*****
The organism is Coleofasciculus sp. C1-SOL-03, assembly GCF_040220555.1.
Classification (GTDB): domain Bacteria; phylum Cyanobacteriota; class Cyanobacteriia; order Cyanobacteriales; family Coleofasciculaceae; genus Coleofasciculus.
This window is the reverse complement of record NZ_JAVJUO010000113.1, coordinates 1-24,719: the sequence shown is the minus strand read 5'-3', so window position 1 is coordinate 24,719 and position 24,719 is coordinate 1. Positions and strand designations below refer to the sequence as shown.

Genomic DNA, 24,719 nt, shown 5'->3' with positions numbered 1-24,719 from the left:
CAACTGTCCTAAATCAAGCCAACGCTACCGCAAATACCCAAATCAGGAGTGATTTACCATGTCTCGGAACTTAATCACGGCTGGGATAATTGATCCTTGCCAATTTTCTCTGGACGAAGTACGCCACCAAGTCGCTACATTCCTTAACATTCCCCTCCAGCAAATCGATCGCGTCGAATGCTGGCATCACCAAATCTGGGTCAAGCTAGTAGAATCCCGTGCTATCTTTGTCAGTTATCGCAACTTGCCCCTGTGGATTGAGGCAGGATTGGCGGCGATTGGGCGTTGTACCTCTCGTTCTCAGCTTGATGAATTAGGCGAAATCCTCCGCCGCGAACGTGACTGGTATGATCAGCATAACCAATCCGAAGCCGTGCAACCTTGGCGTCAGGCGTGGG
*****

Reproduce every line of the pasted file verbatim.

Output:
The organism is Coleofasciculus sp. C1-SOL-03, assembly GCF_040220555.1.
Classification (GTDB): domain Bacteria; phylum Cyanobacteriota; class Cyanobacteriia; order Cyanobacteriales; family Coleofasciculaceae; genus Coleofasciculus.
This window is the reverse complement of record NZ_JAVJUO010000113.1, coordinates 1-24,719: the sequence shown is the minus strand read 5'-3', so window position 1 is coordinate 24,719 and position 24,719 is coordinate 1. Positions and strand designations below refer to the sequence as shown.

Genomic DNA, 24,719 nt, shown 5'->3' with positions numbered 1-24,719 from the left:
CAACTGTCCTAAATCAAGCCAACGCTACCGCAAATACCCAAATCAGGAGTGATTTACCATGTCTCGGAACTTAATCACGGCTGGGATAATTGATCCTTGCCAATTTTCTCTGGACGAAGTACGCCACCAAGTCGCTACATTCCTTAACATTCCCCTCCAGCAAATCGATCGCGTCGAATGCTGGCATCACCAAATCTGGGTCAAGCTAGTAGAATCCCGTGCTATCTTTGTCAGTTATCGCAACTTGCCCCTGTGGATTGAGGCAGGATTGGCGGCGATTGGGCGTTGTACCTCTCGTTCTCAGCTTGATGAATTAGGCGAAATCCTCCGCCGCGAACGTGACTGGTATGATCAGCATAACCAATCCGAAGCCGTGCAACCTTGGCGTCAGGCGTGGG